3. Connected Field Service: leverage data
Connected Field Service leverages IoT data collected from device sensors and integrates with Dynamics 365 Field Service to create a new revenue-generating service model. Connected Field Service allows organizations to graduate from the traditional break-fix service model to a proactive and predictive service model. This shift creates opportunities for organizations to market and sell new service offerings that yield greater revenue and increase margin.
A connected field service example is a Pacific Northwest mechanical contractor company. The organization specializes in developing energy-efficient buildings. However, by capturing the data from IoT sensors, their connected field service solution enables them to offer post-construction optimization services. IoT sensors capture a building’s energy levels and proactively dispatches a service technician prior to failure—thus, ensuring operational efficiency within their customers’ facilities. Building on their efficiencies, they can conserve and reduce travel costs by performing remote inspections and service with Dynamics 365 Remote Assist. Such efficiency creates opportunities to sell more advanced support offerings thereby increasing revenue and profitability.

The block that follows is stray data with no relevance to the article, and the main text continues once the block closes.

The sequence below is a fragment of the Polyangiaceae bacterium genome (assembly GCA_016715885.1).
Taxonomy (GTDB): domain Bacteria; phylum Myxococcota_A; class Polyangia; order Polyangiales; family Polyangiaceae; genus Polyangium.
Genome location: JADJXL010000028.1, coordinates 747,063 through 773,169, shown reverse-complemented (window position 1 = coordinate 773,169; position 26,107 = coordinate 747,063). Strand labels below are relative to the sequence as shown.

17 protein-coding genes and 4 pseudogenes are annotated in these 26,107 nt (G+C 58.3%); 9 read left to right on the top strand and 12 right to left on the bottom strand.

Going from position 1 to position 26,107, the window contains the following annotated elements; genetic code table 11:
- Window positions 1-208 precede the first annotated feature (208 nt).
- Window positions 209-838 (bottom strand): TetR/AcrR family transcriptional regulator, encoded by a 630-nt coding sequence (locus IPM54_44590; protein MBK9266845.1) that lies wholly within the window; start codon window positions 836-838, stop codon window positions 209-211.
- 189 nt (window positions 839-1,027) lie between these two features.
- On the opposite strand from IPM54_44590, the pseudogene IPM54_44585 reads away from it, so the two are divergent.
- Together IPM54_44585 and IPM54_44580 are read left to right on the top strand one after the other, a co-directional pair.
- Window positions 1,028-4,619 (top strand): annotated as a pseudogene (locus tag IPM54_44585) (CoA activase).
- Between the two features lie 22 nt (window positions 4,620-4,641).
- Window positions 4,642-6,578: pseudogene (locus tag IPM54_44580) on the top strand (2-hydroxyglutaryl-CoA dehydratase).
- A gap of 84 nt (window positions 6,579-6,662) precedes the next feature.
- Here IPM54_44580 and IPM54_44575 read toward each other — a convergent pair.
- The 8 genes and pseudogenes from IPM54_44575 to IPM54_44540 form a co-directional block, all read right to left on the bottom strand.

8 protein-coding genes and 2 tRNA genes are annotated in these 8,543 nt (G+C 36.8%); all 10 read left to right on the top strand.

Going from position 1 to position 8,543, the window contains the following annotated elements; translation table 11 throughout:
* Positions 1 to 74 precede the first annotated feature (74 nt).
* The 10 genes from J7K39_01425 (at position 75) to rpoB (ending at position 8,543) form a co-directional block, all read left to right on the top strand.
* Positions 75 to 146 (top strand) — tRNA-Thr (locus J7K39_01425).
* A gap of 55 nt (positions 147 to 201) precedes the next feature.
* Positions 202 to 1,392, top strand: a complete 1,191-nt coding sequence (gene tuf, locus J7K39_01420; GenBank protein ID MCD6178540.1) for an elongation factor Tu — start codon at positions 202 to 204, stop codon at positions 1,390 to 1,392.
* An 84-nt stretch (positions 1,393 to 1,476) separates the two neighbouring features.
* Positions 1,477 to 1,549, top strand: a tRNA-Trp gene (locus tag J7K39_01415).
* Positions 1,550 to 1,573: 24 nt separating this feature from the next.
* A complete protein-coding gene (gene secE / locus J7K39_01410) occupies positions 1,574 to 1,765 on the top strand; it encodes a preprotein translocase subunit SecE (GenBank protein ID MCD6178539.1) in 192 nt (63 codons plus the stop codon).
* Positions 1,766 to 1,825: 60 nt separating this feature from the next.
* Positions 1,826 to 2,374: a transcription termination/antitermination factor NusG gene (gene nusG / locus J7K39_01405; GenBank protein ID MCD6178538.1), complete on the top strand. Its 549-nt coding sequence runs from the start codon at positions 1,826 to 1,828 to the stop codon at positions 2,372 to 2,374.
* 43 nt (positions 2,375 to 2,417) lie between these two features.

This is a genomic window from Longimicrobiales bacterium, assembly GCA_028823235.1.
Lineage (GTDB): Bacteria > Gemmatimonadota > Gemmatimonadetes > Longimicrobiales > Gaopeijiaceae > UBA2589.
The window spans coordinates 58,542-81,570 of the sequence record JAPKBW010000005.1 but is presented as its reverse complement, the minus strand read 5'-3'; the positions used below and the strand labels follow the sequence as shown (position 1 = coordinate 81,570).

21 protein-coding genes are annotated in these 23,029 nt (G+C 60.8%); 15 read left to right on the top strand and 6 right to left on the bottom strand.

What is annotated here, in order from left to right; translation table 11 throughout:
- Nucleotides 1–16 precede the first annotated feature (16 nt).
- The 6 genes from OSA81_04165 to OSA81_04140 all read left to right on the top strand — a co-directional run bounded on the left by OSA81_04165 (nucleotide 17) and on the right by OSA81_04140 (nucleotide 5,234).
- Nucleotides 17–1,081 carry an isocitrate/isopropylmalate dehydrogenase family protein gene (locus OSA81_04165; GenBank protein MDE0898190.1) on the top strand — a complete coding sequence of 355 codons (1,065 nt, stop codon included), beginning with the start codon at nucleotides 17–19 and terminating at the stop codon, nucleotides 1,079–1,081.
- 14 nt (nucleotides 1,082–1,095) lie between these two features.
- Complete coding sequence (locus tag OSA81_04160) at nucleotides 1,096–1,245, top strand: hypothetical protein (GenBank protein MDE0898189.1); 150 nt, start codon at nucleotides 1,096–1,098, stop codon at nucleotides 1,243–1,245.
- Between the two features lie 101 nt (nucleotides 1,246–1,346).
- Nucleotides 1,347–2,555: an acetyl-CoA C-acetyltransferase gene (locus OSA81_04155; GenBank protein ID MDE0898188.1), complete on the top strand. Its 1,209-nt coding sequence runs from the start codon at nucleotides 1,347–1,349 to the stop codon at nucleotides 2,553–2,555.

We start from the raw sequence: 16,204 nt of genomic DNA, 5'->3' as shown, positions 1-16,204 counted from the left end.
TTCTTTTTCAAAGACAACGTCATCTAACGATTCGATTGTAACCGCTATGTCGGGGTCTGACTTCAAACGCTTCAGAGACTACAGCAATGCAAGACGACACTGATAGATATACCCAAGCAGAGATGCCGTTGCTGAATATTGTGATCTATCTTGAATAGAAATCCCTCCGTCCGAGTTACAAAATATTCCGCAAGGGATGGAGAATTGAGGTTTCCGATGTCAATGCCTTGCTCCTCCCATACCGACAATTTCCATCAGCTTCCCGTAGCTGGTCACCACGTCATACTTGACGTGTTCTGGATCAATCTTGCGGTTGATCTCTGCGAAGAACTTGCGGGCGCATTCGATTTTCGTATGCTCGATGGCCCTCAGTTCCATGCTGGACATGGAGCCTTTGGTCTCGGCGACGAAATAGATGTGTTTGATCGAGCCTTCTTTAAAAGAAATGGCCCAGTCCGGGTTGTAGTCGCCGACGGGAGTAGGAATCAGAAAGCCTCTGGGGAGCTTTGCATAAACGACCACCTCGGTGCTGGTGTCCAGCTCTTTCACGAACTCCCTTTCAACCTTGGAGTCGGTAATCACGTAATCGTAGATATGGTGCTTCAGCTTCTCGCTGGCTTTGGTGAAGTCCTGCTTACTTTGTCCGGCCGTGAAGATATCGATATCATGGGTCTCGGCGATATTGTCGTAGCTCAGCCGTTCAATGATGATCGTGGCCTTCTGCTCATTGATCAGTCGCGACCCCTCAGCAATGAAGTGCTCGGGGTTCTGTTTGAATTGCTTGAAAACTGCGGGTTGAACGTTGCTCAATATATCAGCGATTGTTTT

Learn more about Dynamics 365 Field Service
The good news is that becoming more efficient in field service operations can be extremely valuable to your organization. The better news is that through innovation, field service operations can even be transformed into a revenue-generating machine.